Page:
Waka

Nowadays, the people all around the world are the most familiar with the Japanese poetry style known as the ‘Haiku’. Haiku is a 17-syllable poem and gained popularity in the 17th century. Whereas, on the other hand there is another type of poetic form that was developed thousands of years before the haiku, known as ‘Waka’. Waka (和歌) is a form of classical Japanese poetry and the word ‘Waka’ translates to ‘’Japanese Poem’’. Haiku was extracted from the Waka style of poetry.

Waka is a type of short poem with a specific structure, it has 31-syllables and is perfectly arranged in five lines in the form of 5-7-5-7-7 respective words in each line. Waka can be divided into two verses; it has an ‘upper verse’ that refers to the first three lines and then there is the ‘lower verse’ referring to the last two lines of the waka.  Waka is written to convey our heart’s feelings. Waka’s both form and influence differs from the form and influence that our own traditional poetry has. Waka is written to encapsulate a person’s emotions and feeling rather than elucidating or explicating their emotions.

There are different forms of waka namely, the major forms being ‘Tanka’ (the short poem) and the ‘Chouka’ (the long poem), the other types of waka also include ‘Bussokusekika’, ‘Sedouka and ‘Katauta’, but these other types of forms were discontinued at the very beginning of the Heian period, now only ‘Tanka’ is the only waka that has remained till this age and when someone mentions waka it refers to tanka only.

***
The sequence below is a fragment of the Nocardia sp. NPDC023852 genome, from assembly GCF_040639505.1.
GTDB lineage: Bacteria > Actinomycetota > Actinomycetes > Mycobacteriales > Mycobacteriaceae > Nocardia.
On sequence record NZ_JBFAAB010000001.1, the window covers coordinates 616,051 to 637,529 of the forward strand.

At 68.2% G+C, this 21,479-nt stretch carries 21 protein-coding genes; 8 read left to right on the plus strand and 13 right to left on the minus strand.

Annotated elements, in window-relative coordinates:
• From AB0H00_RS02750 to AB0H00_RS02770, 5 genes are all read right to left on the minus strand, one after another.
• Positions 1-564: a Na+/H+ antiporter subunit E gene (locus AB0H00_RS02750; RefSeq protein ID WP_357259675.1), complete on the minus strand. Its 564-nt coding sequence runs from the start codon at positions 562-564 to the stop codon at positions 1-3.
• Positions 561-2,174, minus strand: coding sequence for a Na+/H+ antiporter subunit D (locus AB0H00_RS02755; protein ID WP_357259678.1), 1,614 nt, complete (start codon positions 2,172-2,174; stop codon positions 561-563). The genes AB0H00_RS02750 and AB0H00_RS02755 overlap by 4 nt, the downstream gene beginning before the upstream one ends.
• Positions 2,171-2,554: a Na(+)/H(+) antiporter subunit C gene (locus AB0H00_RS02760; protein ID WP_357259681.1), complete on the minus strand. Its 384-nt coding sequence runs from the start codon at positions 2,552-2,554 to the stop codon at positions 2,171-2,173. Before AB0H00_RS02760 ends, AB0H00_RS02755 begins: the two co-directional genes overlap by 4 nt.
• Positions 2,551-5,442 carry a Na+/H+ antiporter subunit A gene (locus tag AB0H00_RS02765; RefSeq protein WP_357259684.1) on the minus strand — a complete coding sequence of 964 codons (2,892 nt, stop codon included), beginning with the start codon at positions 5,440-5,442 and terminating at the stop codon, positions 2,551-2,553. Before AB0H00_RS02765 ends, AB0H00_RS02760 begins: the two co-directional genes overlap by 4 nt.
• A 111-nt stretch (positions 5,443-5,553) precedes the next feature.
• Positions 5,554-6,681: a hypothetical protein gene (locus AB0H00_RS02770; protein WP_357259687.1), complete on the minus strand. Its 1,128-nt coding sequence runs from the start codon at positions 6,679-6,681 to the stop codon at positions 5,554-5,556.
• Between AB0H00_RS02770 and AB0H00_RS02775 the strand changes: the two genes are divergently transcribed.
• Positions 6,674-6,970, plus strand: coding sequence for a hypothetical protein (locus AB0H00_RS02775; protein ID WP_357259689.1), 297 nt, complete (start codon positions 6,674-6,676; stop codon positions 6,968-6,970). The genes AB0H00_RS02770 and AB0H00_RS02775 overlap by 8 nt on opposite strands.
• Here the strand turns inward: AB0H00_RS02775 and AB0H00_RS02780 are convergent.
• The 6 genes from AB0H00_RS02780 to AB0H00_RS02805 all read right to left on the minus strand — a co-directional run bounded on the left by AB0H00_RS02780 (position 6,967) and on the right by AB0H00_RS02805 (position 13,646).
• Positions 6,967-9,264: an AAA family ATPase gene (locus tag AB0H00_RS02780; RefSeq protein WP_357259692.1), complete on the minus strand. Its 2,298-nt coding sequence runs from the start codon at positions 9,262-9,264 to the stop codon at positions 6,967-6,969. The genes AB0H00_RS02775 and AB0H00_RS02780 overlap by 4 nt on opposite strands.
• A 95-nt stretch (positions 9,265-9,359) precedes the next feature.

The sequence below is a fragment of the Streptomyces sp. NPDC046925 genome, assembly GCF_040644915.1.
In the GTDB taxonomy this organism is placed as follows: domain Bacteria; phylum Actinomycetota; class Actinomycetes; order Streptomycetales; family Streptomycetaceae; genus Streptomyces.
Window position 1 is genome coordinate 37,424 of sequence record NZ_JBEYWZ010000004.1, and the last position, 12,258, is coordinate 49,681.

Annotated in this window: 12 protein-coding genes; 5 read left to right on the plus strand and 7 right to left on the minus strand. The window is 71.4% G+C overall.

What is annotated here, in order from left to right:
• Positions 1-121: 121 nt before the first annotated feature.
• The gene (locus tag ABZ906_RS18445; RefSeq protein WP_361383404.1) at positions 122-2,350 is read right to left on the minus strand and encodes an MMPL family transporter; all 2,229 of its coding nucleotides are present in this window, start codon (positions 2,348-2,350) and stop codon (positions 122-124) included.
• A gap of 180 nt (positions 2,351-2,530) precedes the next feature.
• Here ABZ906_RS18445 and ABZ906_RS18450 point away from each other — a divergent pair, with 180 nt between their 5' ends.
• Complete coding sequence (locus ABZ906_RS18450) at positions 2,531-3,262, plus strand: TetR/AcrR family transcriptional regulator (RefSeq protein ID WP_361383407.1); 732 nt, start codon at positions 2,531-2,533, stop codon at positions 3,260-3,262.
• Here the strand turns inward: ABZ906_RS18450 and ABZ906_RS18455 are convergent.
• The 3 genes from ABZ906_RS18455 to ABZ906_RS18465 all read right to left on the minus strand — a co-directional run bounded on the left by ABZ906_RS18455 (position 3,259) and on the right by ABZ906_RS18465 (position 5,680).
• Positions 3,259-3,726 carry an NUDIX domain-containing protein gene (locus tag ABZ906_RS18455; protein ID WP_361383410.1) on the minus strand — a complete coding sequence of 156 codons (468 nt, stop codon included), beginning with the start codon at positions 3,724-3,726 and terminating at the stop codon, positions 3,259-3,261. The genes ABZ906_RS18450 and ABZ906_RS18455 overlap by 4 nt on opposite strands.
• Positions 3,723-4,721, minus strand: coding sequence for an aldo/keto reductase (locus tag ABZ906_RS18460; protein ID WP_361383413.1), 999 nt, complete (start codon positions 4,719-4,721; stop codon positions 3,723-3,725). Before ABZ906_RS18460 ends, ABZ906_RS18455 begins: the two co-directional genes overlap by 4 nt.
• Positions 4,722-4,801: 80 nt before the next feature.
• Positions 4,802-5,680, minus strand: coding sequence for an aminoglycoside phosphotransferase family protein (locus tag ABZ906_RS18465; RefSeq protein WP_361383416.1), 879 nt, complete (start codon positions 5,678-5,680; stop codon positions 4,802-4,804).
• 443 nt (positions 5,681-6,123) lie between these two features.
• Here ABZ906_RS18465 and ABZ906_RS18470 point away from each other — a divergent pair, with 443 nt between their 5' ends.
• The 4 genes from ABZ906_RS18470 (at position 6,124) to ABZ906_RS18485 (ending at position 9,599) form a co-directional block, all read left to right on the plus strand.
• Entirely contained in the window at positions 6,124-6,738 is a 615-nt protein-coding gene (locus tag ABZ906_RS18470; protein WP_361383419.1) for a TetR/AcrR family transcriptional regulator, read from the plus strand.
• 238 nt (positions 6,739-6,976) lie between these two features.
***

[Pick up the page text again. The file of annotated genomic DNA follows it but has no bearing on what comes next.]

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In the Heian period, waka was the most major or the most important form of communication among lovers. Not only that but a person’s ability or skills in poetry was a dominant basis for ascertaining a person’s social and political standing in the society.

During the Heian period a renowned poet, Ki no Tsurayuki wrote the following about Japanese poetry:

“The poetry of Japan has its roots in the human heart and flourishes in the countless leaves of words. Because human beings possess interests of so many kinds it is in poetry that they give expression to the meditations of their hearts in terms of the sights appearing before their eyes and the sounds coming to their ears. Hearing the warbler sing among the blossoms and the frog in his fresh waters — is there any living being not given to song!”

The ‘song’ he mentioned in the lines above is nothing but a ‘Waka’.

source: http://afe.easia.columbia.edu/special/japan_600ce_waka.htm

mikiso hane

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